Secretary General promotes NATO, partnership during campus visit

Citing a United Nations mandate for military action, NATO secretary general Anders Fogh Rasmussen said in a May 11 visit to campus that air strikes on Libyan government troops are justified to protect civilian lives.

“NATO took responsibility because the United Nations has so requested,” he said, answering questions from the audience after his address. “Furthermore, we have strong support from the region.”


The event, hosted by the Harris School of Public Policy Studies and the International House Global Voices Program, concluded the secretary general’s four-city tour of the United States to promote the North Atlantic Treaty Organization to a wider American public. Similar events were held in Atlanta, Austin and Washington, D.C.

Founded in 1949, NATO is a political and military alliance of 28 member countries from North America and Europe. Based in Brussels, Belgium, its primary role has been to protect the freedom and security of its members, but it has increasingly moved to intervene in other crises around the world.

“More than 60 years after its creation, NATO remains the vital link between the United States and Europe to protect and promote the core values of American and European civilization—freedom, democracy, human rights and the rule of law,” said Rasmussen.

The secretary general’s 15-minute remarks centered primarily on NATO’s relationship with Russia and the continued importance of partner nations.

“[I]t has been a longstanding, strategic objective of NATO to help create a Europe that is whole, free and at peace,” he said. “We have made great progress, but we are not there yet, and I maintain that Russia plays a key role if we want to achieve it.”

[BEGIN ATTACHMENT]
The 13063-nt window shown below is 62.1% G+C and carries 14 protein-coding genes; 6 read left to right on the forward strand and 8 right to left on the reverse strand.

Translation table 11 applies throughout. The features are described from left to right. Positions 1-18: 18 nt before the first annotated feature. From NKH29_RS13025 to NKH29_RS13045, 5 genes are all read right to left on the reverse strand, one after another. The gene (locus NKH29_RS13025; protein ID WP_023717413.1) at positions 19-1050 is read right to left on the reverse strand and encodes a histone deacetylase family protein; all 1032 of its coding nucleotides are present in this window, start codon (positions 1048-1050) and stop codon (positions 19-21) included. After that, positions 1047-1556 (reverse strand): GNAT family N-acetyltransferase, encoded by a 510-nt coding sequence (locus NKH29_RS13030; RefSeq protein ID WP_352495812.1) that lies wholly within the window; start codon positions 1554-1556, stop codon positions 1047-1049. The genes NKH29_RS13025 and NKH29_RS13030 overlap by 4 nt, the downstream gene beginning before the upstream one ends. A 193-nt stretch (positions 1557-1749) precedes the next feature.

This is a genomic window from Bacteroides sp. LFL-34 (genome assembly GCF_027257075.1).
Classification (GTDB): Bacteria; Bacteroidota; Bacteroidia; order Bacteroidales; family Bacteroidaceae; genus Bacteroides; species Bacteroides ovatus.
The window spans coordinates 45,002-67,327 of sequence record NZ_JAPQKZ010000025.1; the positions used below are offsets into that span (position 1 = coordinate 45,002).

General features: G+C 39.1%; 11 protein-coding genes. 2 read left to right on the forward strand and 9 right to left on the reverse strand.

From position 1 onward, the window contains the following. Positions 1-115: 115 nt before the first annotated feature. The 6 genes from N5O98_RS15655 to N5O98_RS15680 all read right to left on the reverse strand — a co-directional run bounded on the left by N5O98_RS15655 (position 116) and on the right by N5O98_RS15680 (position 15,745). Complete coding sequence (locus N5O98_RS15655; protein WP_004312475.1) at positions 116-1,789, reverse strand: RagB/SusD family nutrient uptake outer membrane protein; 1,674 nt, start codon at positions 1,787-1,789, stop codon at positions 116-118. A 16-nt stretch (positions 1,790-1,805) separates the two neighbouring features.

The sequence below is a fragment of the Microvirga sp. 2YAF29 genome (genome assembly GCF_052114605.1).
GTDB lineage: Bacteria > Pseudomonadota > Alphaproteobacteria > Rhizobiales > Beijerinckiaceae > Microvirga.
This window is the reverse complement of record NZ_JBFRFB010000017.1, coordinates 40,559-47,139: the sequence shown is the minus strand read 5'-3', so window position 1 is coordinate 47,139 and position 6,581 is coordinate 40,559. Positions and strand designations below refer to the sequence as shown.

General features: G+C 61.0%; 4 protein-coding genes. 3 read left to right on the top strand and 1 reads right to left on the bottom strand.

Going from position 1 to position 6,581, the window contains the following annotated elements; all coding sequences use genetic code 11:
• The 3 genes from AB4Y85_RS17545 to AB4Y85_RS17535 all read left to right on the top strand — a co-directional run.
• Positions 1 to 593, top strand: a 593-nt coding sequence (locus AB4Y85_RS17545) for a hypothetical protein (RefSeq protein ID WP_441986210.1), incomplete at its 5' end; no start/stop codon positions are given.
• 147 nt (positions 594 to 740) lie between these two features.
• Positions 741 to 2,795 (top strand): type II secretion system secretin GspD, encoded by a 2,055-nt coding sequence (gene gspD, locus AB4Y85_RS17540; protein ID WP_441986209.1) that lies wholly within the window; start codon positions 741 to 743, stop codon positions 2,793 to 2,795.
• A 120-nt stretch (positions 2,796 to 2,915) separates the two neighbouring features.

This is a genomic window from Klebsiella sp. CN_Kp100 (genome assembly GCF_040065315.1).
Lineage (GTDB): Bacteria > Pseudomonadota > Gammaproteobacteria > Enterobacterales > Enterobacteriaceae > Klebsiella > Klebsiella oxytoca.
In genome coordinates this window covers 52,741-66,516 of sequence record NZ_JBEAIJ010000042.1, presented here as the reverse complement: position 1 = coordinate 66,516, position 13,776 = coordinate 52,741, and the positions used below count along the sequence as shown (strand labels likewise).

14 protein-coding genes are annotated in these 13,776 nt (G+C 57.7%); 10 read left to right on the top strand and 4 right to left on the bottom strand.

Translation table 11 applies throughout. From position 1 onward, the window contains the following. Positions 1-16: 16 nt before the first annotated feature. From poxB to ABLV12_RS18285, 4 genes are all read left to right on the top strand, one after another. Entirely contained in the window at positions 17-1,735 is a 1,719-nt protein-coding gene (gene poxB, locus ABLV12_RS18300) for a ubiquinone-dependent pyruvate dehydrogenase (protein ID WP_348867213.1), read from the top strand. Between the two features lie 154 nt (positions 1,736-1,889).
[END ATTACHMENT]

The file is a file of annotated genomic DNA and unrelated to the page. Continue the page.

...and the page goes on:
Among other examples, Rasmussen pointed to the New START Treaty, which was signed earlier this year to reduce the number of U.S. and Russian nuclear weapons, as a milestone in post-Cold War cooperation. These two countries, he said, hold more than 90 percent of the world’s nuclear arsenal, obligating them to work together on future nuclear issues.

Harris School Dean Colm O’Muircheartaigh moderated an extended Q&A session, in which audience questions ranged from the legitimacy of NATO air strikes in Libya to NATO’s relationship with other countries like China, Afghanistan and Syria.

“NATO strongly condemns the brutality of the Syrian regime,” Rasmussen said in response to a query about the ongoing political uprising in the country. “The only way forward is to accommodate the legitimate demands of the Syrian people.” The secretary general distinguished the Syrian case from Libya, however, noting the lack of a regional or international consensus favoring intervention in Syria.

Before stepping into his role as secretary general of NATO in 2009, Rasmussen served eight years as prime minister of Denmark. His trip to the University of Chicago was part of NATO’s first tour intended for the American general public in more than a decade.